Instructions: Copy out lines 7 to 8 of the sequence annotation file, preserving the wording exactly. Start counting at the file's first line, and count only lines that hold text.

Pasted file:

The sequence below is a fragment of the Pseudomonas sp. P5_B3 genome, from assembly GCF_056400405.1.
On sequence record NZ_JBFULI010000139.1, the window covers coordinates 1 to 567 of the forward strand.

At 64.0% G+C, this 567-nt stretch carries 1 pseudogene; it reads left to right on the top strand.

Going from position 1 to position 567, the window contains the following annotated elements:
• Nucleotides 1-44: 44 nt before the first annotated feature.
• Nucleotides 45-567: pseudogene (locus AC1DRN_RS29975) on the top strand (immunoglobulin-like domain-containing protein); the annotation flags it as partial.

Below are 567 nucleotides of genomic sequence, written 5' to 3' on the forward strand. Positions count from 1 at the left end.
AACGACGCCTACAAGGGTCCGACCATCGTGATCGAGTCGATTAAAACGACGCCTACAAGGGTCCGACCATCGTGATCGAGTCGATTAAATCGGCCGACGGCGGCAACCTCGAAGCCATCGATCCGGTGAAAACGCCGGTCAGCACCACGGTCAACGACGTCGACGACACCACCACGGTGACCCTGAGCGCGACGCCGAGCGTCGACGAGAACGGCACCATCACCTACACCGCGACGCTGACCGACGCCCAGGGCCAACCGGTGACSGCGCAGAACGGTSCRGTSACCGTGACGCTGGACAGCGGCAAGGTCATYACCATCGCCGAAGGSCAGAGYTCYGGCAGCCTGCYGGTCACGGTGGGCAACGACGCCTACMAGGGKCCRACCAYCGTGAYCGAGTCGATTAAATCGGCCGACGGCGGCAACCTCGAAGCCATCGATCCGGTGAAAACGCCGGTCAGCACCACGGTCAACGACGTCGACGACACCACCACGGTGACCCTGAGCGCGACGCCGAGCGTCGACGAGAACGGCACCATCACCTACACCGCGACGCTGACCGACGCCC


Below are 567 nucleotides of genomic sequence, written 5' to 3' on the forward strand. Positions count from 1 at the left end.
AACGACGCCTACAAGGGTCCGACCATCGTGATCGAGTCGATTAAAACGACGCCTACAAGGGTCCGACCATCGTGATCGAGTCGATTAAATCGGCCGACGGCGGCAACCTCGAAGCCATCGATCCGGTGAAAACGCCGGTCAGCACCACGGTCAACGACGTCGACGACACCACCACGGTGACCCTGAGCGCGACGCCGAGCGTCGACGAGAACGGCACCATCACCTACACCGCGACGCTGACCGACGCCCAGGGCCAACCGGTGACSGCGCAGAACGGTSCRGTSACCGTGACGCTGGACAGCGGCAAGGTCATYACCATCGCCGAAGGSCAGAGYTCYGGCAGCCTGCYGGTCACGGTGGGCAACGACGCCTACMAGGGKCCRACCAYCGTGAYCGAGTCGATTAAATCGGCCGACGGCGGCAACCTCGAAGCCATCGATCCGGTGAAAACGCCGGTCAGCACCACGGTCAACGACGTCGACGACACCACCACGGTGACCCTGAGCGCGACGCCGAGCGTCGACGAGAACGGCACCATCACCTACACCGCGACGCTGACCGACGCCC